[00:10:25] And they stole a bunch of you know, and it wasn't it. Credit card information is just like the people that paid for tickets and got their physical addresses. That was a database that they found, and they started selling it on the dark web. Well, the government went in. They found that had been breached. Ticketmaster followed all the protocol. They said, OK, well, you know, as soon as that happened, I filed this report. You know, I've been working with the FBI. They've been in our system, everything like that. Yet you were totally compliant only because you got breached. We're going to say that you didn't have security in place because you didn't have two factor authentications on for these particular admins. And because of that, we're going to fine two million dollars.
[00:11:08] So had they done; you're telling me they did not they were not PCI compliant?
[00:11:13] That's absolutely correct.
[00:11:14] OK, so this never would have happened except they got breached.
[00:11:18] So now they got breached and they're dealing with now. Now the guy comes, you they start sniffing around and they're like, all right, well, yeah, you've done a lot of things right. But you were not compliant in this one area.
[00:11:30] Yeah, exactly. And therefore, we're issuing a fine.
[00:11:32] Yeah. And so, this PCI compliance, what it is, I mean, it's like a questionnaire. It's a questionnaire mixed with an actual physical scan of the network. So, like a pin test.
[00:11:44] So the first part is your manager or your I.T. team will go in and go through your whole system. Do you have a firewall? Is everything backed up? Is your credit card system accessible to the outside the Internet? If it is, how, what are the security protocols here? Because we require this, this and this. You know, do you have two factor authentication turned on? Just it's almost basic security. It's almost forcing you to do what you're supposed to do anyway. It's just making sure you got the check boxes.
[00:12:13] I mean, isn't that fair to say that most compliance, most regulations have to do with compliance are similar? You've got HIPAA, you've got PCI, you've got CMMC, you've got NIST. I mean, all these different regulatory requirements, they're not they're not identical, but I mean, they're pretty much the same thing. A lot of it.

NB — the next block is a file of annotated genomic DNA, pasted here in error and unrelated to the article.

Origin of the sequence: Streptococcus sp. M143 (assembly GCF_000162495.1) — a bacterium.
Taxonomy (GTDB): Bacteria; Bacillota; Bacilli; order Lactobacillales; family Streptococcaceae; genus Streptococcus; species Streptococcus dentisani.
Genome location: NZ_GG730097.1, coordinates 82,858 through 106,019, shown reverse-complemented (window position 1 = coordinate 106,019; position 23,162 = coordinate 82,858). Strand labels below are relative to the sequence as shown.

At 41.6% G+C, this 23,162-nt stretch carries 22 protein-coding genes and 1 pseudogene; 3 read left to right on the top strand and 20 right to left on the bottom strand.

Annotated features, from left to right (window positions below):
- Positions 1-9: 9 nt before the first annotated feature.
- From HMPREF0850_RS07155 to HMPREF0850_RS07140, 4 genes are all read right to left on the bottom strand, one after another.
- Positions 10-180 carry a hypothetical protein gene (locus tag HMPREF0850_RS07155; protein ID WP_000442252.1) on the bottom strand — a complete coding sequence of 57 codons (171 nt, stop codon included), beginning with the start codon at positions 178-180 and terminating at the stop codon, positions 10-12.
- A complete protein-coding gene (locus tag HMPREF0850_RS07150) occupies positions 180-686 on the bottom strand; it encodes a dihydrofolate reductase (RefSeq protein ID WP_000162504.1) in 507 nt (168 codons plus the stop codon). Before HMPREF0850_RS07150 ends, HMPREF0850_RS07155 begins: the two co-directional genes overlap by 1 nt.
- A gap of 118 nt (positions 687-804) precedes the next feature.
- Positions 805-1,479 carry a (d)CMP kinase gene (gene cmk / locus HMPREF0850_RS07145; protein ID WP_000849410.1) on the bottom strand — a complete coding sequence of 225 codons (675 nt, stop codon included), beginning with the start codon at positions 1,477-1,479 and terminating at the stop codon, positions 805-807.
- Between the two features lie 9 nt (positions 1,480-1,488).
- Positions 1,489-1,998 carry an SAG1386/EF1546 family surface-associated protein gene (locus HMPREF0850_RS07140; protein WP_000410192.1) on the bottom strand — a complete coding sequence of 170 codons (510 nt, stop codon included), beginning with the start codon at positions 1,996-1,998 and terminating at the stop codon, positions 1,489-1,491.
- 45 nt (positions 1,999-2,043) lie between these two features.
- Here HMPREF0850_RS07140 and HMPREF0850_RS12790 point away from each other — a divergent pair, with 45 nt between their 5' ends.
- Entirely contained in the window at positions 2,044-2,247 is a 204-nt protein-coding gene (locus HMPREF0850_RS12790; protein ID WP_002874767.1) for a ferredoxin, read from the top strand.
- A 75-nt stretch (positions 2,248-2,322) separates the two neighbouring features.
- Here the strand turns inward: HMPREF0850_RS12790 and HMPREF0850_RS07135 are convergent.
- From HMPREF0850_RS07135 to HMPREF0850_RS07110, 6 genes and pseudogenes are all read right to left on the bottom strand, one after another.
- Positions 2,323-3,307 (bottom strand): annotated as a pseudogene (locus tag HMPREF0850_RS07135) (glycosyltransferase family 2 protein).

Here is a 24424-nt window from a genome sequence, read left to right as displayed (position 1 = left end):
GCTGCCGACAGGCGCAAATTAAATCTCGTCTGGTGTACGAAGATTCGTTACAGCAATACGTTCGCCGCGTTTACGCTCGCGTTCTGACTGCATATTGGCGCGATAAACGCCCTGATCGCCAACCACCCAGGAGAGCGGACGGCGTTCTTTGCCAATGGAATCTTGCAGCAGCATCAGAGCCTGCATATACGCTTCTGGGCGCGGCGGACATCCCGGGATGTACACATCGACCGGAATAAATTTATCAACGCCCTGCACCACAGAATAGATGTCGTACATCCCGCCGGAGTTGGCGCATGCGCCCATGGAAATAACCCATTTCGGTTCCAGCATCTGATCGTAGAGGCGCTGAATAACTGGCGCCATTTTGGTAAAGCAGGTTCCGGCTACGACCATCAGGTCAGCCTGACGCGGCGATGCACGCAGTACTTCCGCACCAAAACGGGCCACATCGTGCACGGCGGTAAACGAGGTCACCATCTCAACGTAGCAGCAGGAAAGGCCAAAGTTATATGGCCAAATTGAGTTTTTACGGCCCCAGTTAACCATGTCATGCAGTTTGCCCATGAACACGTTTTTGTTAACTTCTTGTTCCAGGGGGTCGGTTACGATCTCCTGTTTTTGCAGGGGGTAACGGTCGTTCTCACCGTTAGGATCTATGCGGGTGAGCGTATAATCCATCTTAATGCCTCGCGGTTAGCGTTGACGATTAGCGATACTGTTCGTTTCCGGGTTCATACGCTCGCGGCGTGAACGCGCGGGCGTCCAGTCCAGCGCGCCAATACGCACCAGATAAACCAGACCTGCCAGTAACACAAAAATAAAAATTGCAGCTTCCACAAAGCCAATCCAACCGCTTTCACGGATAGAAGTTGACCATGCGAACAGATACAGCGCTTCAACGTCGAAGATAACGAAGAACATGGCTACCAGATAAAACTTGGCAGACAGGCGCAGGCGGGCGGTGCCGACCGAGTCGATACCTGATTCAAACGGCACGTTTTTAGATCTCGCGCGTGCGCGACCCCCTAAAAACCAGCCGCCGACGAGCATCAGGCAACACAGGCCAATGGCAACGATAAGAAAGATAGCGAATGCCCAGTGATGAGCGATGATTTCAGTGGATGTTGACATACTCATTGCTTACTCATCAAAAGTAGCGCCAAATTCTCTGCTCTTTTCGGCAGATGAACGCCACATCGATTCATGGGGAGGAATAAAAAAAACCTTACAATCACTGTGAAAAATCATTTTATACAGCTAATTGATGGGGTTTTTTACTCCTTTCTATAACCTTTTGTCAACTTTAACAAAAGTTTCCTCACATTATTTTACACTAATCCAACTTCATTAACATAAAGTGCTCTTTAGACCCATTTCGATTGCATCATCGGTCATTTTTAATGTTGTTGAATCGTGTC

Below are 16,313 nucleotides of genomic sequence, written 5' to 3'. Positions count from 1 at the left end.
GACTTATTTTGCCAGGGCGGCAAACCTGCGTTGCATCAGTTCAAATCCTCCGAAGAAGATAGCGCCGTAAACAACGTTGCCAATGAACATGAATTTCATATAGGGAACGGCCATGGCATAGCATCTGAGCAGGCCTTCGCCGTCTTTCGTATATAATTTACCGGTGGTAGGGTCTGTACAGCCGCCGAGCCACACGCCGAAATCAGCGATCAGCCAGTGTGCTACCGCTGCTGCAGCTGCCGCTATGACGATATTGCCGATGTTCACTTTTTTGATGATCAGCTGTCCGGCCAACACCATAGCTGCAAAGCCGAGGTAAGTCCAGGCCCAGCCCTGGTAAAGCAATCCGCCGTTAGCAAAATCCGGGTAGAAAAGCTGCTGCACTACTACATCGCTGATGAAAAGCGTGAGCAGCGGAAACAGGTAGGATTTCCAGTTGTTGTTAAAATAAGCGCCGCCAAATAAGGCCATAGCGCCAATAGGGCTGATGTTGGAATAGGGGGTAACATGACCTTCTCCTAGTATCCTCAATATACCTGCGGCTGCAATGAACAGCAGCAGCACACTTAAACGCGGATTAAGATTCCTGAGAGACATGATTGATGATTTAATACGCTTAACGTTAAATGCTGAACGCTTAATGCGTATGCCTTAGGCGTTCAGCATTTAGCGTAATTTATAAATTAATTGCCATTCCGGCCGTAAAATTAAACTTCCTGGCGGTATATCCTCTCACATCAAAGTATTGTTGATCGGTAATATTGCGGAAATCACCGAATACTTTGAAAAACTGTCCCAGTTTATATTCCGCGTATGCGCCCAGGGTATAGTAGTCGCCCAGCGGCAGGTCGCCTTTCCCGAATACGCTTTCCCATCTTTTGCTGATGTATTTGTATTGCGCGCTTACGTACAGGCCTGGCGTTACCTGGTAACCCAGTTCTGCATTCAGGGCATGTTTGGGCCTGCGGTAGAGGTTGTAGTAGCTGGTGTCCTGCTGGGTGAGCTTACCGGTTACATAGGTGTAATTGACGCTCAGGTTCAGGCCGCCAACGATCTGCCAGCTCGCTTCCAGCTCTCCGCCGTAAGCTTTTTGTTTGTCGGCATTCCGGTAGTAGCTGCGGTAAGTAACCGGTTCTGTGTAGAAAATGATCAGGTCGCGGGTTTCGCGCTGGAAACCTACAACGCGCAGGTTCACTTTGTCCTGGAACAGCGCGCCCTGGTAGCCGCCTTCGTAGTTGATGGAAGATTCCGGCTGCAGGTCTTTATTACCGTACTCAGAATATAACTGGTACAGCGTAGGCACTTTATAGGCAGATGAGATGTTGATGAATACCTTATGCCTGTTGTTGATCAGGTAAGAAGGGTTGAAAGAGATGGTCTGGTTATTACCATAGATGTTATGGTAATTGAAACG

[00:12:34] Yeah. I mean, and really, the higher you go in this NIST is the like the pretty much the overall here is how to secure a network properly according to the government.
[00:12:43] And then there are different tiers. So sure, if you're a small business, here's your PCI compliance for one to ten people years, your PCI compliance for ten to five CMMC. Oh, do you work with the Department of Defense? Well, we got to step up your game a little bit. Oh, and do you sell directly to the government? OK, we got to step that up some more. So, it's basically just different layers of, you know, how big is your business, how security need to be. But basically, yeah, you're exactly right. Even the most high-end security most is just how, how do you lock your house up? How do you do it right here? Here are the steps to do it. You know, here are things to check here, the policies to have, and then it's just a cascading down of how secure are you?
[00:13:25] Well, OK, so you set it right. You set it twice. It’s basically if we're going to use the analogy, how do you secure your house? The government might come out and say, hey, here's some good ideas for what kind of lock to put on your front door, what to do to make sure nobody breaks your window and comes through what kind of cameras you should have, how to connect it back into the police for automatic reporting like all these guidelines. And this is where it does it just it galls me. This just aggravates the hell out of me because. If you don't do something exactly right and somebody busts through and breaks into your house and tears the place up and steals stuff and injures your family or whatever, that's bad enough.